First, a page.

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Rights groups fear EU policy shift on Eritrea

Academics and rights activists fear a rapprochement between the European Union and Eritrea, warning that EU policy-makers are making light of the Horn of Africa country’s dismal rights record in their bid to reduce the number of Eritreans who are ready to risk their lives at sea on their way to Europe.Europe is changing its tune on Eritrea because it wants to roll back the numbers of Eritrean migrants who board unseaworthy vessels to cross the Mediterranean Sea, scholars and activists fear.The European Union is considering boosting its aid to Eritrea to fund infrastructure projects and help job creation with the hope that employed youths will cease to embark on the treacherous trek across the Sahara Desert - typically via Sudan, Egypt and Libya - before embarking on Italian-bound boats.

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Israel to deport Eritrean and Sudanese asylum seekers to third countries

Israel will begin deporting asylum seekers from Eritrea and Sudan to unnamed third countries in Africa even if against their will, the immigration authority announced on Tuesday. The assumption is that the third countries are Rwanda and Uganda, although Israel has not revealed details.According to the interior minister, Gilad Erdan, the move will “encourage infiltrators to leave the borders of the state of Israel in an honourable and safe way, and serve as an effective tool for fulfilling our obligations towards Israeli citizens and restoring the fabric of life to the residents of south Tel Aviv”.

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Ethiopia to evacuate citizens from Yemen

World Bulletin / News Desk Ethiopia is making preparations to evacuate its nationals from Yemen, the Ethiopian Foreign Ministry said Wednesday."Since Tuesday, a total of 1,042 Ethiopians residing in Sanaa and its environs have registered to return to Ethiopia via telephone hotlines established for the purpose," ministry spokesman Tewolde Mulugeta told.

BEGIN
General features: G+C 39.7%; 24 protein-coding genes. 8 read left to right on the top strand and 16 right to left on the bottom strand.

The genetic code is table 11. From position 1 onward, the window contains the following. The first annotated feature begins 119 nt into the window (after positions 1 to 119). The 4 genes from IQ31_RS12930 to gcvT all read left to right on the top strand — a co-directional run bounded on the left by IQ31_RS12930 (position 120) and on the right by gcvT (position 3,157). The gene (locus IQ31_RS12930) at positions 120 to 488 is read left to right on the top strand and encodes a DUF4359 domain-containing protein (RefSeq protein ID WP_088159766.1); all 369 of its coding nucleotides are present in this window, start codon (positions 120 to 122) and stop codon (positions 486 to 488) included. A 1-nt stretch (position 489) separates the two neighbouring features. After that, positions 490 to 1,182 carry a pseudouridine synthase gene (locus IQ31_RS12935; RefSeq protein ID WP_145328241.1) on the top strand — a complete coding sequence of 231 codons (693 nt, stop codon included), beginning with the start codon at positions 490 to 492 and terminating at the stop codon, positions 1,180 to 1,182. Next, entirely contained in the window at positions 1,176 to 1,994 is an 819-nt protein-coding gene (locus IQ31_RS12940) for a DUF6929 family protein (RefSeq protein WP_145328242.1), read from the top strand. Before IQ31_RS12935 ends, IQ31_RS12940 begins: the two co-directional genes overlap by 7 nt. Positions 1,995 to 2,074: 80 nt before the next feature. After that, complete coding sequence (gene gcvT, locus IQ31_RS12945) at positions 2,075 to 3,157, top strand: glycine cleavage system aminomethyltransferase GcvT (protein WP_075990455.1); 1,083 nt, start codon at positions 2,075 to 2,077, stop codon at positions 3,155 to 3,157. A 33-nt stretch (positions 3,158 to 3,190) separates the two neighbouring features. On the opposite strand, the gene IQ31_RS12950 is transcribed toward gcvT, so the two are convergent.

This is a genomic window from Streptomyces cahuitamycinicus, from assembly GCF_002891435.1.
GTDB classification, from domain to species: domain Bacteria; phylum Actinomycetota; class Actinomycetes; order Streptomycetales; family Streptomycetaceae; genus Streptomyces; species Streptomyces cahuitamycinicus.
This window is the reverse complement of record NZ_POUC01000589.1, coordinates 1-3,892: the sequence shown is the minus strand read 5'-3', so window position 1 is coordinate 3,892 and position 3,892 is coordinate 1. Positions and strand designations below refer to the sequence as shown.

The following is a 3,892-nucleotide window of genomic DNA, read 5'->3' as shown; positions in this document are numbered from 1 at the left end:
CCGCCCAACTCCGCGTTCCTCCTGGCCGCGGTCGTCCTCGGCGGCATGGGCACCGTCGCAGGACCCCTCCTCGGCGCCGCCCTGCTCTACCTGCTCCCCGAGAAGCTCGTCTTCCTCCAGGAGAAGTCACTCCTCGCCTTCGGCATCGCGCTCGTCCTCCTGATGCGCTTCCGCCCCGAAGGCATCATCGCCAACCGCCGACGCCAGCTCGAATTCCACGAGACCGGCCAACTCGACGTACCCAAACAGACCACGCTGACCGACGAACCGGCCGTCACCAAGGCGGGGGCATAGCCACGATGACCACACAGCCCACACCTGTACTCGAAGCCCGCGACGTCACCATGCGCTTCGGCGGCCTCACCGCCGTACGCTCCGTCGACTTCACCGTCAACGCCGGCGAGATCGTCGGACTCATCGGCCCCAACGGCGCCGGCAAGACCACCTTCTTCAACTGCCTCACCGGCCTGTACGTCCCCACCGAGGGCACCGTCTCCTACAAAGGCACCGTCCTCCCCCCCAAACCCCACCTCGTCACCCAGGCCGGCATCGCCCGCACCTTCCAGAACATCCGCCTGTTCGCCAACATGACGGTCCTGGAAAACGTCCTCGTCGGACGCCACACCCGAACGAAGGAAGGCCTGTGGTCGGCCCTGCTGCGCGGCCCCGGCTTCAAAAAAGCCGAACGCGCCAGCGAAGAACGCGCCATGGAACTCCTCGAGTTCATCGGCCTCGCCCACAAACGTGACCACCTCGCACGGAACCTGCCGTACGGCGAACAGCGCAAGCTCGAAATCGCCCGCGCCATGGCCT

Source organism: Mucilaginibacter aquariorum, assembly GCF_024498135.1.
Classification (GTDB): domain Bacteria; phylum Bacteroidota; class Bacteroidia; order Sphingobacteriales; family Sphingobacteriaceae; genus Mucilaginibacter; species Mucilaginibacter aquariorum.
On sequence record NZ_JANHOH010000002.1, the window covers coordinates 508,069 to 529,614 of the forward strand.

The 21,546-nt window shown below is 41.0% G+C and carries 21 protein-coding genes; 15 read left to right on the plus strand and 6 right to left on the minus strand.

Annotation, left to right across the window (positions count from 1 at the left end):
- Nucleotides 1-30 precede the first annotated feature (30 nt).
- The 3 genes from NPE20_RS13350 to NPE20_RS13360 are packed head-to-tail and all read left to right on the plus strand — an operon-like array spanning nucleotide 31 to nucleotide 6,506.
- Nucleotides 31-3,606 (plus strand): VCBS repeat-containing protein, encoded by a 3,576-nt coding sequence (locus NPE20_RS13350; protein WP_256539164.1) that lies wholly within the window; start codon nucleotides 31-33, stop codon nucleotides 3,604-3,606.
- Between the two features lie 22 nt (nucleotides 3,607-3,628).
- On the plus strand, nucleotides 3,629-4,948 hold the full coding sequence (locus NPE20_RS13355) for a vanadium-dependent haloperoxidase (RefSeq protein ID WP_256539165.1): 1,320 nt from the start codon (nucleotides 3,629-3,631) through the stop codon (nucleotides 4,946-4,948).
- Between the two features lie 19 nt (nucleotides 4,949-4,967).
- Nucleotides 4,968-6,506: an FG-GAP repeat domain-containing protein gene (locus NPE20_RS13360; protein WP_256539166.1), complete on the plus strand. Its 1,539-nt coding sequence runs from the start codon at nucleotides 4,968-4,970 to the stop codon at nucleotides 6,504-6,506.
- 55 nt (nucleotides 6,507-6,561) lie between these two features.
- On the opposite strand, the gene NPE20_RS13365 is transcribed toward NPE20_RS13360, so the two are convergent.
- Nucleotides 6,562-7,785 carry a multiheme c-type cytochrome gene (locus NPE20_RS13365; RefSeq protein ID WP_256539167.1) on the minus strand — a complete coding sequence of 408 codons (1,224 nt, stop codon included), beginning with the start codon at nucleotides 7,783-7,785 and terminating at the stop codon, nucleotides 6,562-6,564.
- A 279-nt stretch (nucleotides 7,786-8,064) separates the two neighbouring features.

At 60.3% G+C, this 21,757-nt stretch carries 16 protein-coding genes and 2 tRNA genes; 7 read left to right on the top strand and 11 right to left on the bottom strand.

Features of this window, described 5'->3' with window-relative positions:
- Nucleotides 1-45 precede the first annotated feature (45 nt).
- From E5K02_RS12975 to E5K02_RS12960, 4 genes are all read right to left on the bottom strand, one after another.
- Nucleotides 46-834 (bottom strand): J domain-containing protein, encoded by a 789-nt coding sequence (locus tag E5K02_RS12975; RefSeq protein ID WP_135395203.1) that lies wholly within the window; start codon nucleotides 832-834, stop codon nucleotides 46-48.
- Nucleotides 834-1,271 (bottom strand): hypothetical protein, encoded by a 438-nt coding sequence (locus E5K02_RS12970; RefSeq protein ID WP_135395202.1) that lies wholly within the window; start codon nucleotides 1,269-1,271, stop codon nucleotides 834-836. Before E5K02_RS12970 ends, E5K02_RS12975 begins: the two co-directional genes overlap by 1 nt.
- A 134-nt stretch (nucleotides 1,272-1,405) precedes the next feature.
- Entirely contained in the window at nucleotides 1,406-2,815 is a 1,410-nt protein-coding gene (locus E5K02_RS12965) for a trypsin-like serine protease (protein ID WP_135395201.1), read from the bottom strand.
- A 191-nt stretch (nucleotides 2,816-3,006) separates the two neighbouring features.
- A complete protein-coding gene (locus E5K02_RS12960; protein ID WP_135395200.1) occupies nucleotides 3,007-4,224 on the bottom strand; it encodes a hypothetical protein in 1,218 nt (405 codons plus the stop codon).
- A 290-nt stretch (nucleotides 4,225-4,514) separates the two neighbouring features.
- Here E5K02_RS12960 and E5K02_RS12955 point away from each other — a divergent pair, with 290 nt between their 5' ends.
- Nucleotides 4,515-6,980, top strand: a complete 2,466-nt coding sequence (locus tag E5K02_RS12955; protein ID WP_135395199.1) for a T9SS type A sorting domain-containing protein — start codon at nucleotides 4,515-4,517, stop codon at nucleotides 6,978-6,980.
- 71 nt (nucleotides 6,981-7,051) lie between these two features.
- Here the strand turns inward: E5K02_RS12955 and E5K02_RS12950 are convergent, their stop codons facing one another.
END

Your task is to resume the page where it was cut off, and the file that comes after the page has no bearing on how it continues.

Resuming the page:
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EU should ‘open the gates’ to Eritrean refugees

The human rights situation in Eritrea is dire. The participants of a recent meeting of parliament's subcommittee on human rights stressed that there are basically no opposition political parties, independent media or civil society organisations permitted to operate. Sheila Keetharuth, the UN special rapporteur on Eritrea, spoke of a wide range of human rights violations, such as "indefinite national service, arbitrary arrests and detention, extrajudicial killings, torture, inhumane prison conditions, restricted freedom of movement and expression, assembly, and religious belief; sexual and gender-based violence, and violations of children's rights." What does this mean for EU relations with Eritrea? This country, which some politicians refer to as 'Africa's North Korea' is a one party state run by the dictator Isaias Afwerki. There have been no national elections since independence in 1993 and regional elections scheduled to take place in 2009 have not yet been held. Nevertheless the EU maintains intensive development programs in Eritrea, in the areas of agriculture, construction of solar pumps and measures to enable conservation of ground and water. We are talking about initiatives totalling €60m, executed together with the Eritrean government.

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Tribunal upholds $1300 fine imposed at Ottawa airport for importing Eritrean stools into Canada

When Samuel Gebreyesus arrived at Ottawa Airport last July, he had four traditional Eritrean wooden stools covered with cow skins in his luggage. They were a gift from family members in Eritrea, where Gebreyesus had gone for his brother’s funeral. The Winnipeg taxi driver declared the stools at customs, assigning them a value of $150. He also marked “no” on his declaration card where it asked if he was importing any animal products or byproducts.That turns out to have been a costly mistake. In a March 18 decision, the Canada Agricultural Review Tribunal upheld a $1,300 fine imposed by the Canada Border Services Agency for failing to declare he was importing animal byproducts. The CBSA also confiscated the stools and has not returned them.

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Egypt carries out first execution of Mursi supporter

Egypt executed an Islamist on Saturday for a murder committed during riots in mid-2013, the first death sentence carried out against a supporter of the banned Muslim Brotherhood under President Abdel Fattah Al Sisi. The interior ministry said in a statement on its Facebook page that Mahmoud Hassan Ramadan had been hanged for an incident where children were thrown from a building during protests in 2013 against the ouster of Islamist President Mohamed Mursi.

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